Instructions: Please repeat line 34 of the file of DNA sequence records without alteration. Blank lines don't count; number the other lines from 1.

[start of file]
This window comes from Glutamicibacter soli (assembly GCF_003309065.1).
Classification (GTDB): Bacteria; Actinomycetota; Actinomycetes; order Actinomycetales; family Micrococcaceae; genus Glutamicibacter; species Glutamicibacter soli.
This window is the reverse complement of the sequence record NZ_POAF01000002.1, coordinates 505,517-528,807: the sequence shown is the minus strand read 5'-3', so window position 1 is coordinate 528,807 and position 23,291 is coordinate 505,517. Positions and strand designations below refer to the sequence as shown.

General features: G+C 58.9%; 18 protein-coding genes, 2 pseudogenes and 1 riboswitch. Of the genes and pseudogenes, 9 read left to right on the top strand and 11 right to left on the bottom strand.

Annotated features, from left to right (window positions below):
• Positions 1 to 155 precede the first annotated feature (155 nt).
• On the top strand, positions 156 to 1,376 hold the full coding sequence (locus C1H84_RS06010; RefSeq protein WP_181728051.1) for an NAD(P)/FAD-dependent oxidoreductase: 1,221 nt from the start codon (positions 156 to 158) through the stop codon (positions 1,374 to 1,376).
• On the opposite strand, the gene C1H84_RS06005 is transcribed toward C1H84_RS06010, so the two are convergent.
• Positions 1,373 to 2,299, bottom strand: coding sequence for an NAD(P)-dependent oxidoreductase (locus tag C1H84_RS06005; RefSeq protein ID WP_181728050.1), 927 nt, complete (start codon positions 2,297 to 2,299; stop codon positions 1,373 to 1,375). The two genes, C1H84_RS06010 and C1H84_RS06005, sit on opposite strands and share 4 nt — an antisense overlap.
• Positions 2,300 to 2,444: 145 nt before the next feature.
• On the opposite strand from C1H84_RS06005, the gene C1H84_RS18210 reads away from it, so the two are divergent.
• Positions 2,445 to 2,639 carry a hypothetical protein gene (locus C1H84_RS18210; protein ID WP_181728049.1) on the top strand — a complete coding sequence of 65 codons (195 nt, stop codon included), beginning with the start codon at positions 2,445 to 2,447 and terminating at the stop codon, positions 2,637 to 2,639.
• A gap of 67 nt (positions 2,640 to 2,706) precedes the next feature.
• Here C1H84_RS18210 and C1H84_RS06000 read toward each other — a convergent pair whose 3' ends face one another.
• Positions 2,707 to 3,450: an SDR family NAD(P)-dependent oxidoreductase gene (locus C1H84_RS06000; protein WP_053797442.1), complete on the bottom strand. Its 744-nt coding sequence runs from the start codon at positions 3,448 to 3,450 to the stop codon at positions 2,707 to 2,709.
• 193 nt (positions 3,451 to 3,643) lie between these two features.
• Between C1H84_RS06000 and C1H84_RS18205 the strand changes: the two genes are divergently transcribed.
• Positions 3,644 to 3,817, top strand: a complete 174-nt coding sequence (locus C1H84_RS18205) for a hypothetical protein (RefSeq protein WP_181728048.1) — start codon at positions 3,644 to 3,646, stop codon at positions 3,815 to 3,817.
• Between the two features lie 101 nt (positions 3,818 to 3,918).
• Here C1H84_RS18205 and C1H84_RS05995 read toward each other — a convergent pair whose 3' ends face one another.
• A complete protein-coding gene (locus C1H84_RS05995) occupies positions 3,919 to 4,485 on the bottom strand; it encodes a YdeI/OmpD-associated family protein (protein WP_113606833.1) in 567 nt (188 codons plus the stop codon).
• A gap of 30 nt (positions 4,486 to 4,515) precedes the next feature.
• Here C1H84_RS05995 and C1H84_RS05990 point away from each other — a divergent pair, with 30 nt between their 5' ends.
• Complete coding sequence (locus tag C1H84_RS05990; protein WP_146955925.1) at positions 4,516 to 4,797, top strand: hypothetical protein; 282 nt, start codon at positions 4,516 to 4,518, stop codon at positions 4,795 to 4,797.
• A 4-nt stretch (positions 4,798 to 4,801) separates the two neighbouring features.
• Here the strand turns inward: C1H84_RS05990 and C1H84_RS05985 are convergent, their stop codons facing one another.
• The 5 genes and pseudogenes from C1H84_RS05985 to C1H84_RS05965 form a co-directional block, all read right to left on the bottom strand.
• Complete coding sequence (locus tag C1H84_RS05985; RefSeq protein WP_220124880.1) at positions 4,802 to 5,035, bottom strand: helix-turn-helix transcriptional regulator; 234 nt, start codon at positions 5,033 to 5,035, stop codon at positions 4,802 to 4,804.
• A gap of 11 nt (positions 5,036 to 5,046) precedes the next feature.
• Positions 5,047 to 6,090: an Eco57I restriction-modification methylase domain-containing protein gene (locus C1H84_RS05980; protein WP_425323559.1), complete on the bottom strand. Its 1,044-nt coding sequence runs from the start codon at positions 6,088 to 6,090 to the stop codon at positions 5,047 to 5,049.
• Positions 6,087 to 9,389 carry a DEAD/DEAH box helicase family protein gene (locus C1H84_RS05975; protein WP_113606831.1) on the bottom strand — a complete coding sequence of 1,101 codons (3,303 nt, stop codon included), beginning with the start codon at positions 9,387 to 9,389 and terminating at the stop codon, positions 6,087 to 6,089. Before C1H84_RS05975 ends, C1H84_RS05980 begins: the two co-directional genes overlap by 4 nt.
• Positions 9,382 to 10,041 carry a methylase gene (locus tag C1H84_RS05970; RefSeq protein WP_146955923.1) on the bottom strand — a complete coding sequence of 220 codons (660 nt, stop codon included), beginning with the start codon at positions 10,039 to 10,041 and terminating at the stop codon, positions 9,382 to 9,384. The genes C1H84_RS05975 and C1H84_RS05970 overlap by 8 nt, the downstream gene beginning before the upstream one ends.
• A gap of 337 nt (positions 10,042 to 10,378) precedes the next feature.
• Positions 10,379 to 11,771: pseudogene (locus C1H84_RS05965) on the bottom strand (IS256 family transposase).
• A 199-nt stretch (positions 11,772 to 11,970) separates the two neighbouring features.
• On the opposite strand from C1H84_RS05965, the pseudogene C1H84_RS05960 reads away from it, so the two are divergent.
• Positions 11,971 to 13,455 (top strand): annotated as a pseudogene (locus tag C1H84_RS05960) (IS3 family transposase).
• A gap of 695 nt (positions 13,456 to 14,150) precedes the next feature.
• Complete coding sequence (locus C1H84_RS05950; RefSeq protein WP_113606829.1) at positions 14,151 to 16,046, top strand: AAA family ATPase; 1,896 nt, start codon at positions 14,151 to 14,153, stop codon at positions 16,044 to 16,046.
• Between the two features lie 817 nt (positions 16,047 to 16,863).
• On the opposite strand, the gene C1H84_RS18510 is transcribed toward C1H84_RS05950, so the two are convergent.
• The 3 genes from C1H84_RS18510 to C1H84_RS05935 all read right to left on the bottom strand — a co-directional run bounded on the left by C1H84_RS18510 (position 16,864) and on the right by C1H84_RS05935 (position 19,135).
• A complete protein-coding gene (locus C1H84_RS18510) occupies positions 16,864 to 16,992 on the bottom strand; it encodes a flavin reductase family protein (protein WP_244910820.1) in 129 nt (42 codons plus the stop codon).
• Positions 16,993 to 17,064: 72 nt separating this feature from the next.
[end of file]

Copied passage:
• Positions 10,379 to 11,771: pseudogene (locus C1H84_RS05965) on the bottom strand (IS256 family transposase).